In fact, wildlife officials detected the same male cougar at five locations as it traveled across the country. Hair and DNA samples were confirmed in Minnesota, three times in Wisconsin, and once in New York before the cat reached Connecticut. Male cougars travel to locate food and mating opportunities.
The Black Hills of South Dakota support one of the easternmost concentrated populations of cougars. In Wisconsin, meanwhile, wildlife officials have yet to confirm a female cougar or kitten in the state. Randy Johnson said, “We have verified numerous cougar sightings in the state going back some two decades. We have collected genetic samples [like scat or hair] on several occasions, and each successful genetic sample has indicated the same result — the animal was a male and most likely originated and traveled from the South Dakota population.”
Cougars are transient animals that can easily cover tens of miles per day. When they’re seen in unusual areas, it leads to many to believe there is a stable population of them, when in all likelihood, one transient male is being seen multiple times.
But not always. Although it is extremely rare for a female mountain lion to disperse, Tennessee documented the presence of one as recently as 2015. Tennessee Region 1 Wildlife Manager Daniel Stanfield said, “A hair sample was submitted by a hunter in late September 2015 from Carroll County, and DNA analysis confirmed it was a female with genetics similar to cougars in South Dakota.” The last confirmed cougar sighting in Tennessee was on a trail camera photo in 2016 submitted by a landowner.
Stanfield said, “Like many wildlife species, cougars are adjusting their habitat and natural territories to work around urbanization and development. While cougar sightings are extremely rare, we work to follow up on each report to confirm or deny the sighting with biological evidence.”
Food isn’t the reason that most eastern cougars return to the West. It’s the lack of female mountain lions and no opportunities to breed. Image by Glacier Photography
If They Show, Why Don’t They Stay?
Although male mountain lions heading east isn’t unheard of, they rarely stay, even in decent habitat. As some biologists indicated, opportunities for breeding are almost nonexistent and likely have the strongest influence on their desire to return west. If male cougars don’t encounter a mate, they will keep moving. That non-dispersal of female lions is likely why states east of the Mississippi won’t hold a steady mountain lion population any time soon.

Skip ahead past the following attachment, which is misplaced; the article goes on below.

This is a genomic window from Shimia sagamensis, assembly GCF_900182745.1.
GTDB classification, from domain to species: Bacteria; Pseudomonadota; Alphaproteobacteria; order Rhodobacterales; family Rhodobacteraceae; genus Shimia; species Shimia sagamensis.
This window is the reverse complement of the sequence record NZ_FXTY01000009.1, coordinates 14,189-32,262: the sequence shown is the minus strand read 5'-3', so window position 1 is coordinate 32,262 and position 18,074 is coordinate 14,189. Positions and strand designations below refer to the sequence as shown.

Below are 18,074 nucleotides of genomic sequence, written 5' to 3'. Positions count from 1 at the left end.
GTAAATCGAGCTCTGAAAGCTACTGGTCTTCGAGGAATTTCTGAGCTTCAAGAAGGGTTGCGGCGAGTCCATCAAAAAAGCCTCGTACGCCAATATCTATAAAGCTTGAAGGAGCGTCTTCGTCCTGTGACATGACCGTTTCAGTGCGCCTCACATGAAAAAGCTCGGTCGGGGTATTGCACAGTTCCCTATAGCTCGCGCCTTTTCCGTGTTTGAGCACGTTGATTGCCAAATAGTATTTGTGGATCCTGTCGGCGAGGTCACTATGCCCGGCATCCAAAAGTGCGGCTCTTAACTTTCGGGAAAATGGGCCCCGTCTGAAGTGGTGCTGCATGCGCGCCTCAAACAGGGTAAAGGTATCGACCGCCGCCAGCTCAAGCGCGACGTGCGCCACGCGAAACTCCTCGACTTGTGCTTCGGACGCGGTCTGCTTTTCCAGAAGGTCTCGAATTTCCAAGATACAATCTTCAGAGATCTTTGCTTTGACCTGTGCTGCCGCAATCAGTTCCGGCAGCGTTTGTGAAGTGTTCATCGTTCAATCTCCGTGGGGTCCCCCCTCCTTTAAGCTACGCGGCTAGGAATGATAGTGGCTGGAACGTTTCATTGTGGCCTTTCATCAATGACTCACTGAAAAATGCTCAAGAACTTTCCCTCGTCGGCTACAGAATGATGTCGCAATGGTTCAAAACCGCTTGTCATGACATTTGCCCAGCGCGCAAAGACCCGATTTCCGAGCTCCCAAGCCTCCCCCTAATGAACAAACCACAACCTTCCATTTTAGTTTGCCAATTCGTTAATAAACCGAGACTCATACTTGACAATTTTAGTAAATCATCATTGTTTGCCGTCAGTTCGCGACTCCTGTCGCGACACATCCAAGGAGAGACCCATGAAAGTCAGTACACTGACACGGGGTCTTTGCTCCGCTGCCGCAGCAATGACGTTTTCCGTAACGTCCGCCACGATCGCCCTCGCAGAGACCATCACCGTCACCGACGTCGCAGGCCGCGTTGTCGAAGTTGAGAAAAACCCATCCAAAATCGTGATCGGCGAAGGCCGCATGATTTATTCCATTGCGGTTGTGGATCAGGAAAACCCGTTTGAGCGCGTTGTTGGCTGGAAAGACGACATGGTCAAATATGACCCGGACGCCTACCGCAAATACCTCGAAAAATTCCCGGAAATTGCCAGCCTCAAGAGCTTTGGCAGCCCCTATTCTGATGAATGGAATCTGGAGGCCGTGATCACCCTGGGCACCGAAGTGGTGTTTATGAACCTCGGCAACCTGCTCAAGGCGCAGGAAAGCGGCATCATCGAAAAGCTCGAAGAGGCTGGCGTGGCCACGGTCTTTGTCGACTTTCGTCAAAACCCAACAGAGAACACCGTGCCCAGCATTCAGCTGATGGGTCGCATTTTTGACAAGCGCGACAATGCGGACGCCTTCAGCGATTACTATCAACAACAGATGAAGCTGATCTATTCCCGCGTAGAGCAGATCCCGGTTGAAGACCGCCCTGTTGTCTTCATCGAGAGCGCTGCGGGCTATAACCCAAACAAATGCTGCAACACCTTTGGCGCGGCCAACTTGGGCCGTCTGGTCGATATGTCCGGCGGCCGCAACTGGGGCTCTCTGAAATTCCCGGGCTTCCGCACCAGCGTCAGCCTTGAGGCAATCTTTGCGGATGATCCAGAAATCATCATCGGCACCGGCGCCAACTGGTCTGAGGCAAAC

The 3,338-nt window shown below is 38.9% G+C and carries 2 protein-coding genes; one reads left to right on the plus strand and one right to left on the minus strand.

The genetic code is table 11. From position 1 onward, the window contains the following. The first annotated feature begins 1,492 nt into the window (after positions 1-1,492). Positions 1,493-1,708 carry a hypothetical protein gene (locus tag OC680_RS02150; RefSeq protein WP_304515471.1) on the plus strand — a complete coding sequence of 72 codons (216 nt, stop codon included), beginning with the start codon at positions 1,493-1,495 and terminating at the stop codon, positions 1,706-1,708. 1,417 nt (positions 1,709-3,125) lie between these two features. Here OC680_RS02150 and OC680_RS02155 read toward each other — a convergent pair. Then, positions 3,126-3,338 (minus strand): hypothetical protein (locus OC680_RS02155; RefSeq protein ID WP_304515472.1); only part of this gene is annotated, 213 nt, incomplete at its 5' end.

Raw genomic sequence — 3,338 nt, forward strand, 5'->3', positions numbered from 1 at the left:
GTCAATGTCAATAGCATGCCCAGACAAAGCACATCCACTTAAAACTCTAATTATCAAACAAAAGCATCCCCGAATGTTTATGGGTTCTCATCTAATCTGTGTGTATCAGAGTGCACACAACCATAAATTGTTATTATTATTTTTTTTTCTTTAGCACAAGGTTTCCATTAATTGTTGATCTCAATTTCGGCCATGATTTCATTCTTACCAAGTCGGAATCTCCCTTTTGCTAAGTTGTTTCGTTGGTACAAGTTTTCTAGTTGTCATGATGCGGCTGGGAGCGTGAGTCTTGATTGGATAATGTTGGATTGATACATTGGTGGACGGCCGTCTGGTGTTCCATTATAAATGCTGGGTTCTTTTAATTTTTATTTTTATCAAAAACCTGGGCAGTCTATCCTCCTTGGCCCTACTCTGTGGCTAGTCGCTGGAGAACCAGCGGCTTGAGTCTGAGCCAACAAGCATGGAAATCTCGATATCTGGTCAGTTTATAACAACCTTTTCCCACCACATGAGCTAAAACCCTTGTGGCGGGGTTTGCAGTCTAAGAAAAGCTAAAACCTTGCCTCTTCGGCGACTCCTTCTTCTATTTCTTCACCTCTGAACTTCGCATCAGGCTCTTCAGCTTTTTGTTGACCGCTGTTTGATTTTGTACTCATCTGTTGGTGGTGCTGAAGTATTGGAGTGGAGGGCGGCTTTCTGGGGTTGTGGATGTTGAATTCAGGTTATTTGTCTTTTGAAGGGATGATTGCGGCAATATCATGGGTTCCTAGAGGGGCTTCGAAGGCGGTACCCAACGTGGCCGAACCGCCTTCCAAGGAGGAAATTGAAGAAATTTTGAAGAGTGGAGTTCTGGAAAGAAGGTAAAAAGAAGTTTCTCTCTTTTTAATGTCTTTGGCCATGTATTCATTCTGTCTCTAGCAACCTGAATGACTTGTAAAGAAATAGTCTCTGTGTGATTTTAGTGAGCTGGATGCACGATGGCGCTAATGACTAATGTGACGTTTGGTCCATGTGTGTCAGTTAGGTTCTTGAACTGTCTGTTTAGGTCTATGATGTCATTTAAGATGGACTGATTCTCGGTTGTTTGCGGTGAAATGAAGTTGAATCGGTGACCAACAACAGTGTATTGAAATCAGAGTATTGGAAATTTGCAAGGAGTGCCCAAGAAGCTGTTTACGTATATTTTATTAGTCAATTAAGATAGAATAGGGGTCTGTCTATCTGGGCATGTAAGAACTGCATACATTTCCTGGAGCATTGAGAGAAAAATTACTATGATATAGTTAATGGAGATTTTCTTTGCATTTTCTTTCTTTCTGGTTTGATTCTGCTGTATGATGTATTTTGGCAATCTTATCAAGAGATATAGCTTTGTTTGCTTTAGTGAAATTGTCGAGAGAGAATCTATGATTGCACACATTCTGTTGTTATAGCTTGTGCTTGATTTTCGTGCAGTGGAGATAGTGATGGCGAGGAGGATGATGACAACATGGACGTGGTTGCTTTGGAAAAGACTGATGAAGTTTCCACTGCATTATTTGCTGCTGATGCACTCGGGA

In fact, in 2011, the U.S. Fish and Wildlife Service recommended the eastern mountain lion be listed as extinct. Seven years later, they officially declared them as such. There is some controversy surrounding the difference between the eastern mountain lion and western mountain lion, but it’s now widely believed there is no major difference between the eastern and western subspecies.
In rugged states such as West Virginia, deer hunters can breathe easy, as cougars have essentially never been confirmed in the state in modern times. In 1976, one mountain lion was killed and another captured. Both were confirmed to have been previously held in captivity.
West Virginia Assistant Chief of Big Game Management Steven Rauch told me, “The last recorded killing of a wild cougar in West Virginia was in 1887 when Col. Cecil Clay and Frances McCoy shot one on Tea Creek in Pocahontas County, West Virginia.” European settlers viewed mountain lions as a threat and took every opportunity to kill them to protect livestock and themselves. Since the late 1800s and early 1900s, there hasn’t been a stable population in these areas. In fact, Rauch said there is no evidence of a female mountain lion in his area since the later part of the 1800s.
The author captured this mountain lion on trail camera during the 2022 deer season. Of course, he was stunned. Image by Paul Annear
The Rumor Mill
Mountain lions are secretive animals that predominantly travel at night. In these modern days of trail cameras, social media, and home security systems, people get many photos and videos of animals that look like mountain lions. Although an Iowa bowhunter captured a spectacular video of a mountain lion hopping a fence and walking through his food plot in broad daylight during Fall 2022, this is unlikely to happen to you.
As you might imagine, wildlife biologists spend a significant amount of time and resources attempting to confirm or refute potential cougar sightings. Most are cases of simple misidentification. People frequently mistake bobcats for mountain lions, for example, because of their similar appearance. Bobcats are large cats that breed and live in many states throughout the Midwest and East, and they can be easily confused for mountain lions at a glimpse or in a blurry trail camera image.
If a potential cougar photo is captured on trail camera, officials will likely come out to view the physical trail camera, view the photo on the SD card, and take measurements of nearby vegetation or objects to confirm the body size of the cougar.
Every now and then, as happened to me, those efforts prove a report of a cougar sighting in the Midwest or East to be true — but it’s still highly unlikely that your deer hunt is going to be interrupted by a mountain lion.
(Don’t Miss: ARE BOBCATS IMPACTING WILD TURKEY POPULATIONS?)
Watch all the latest video episodes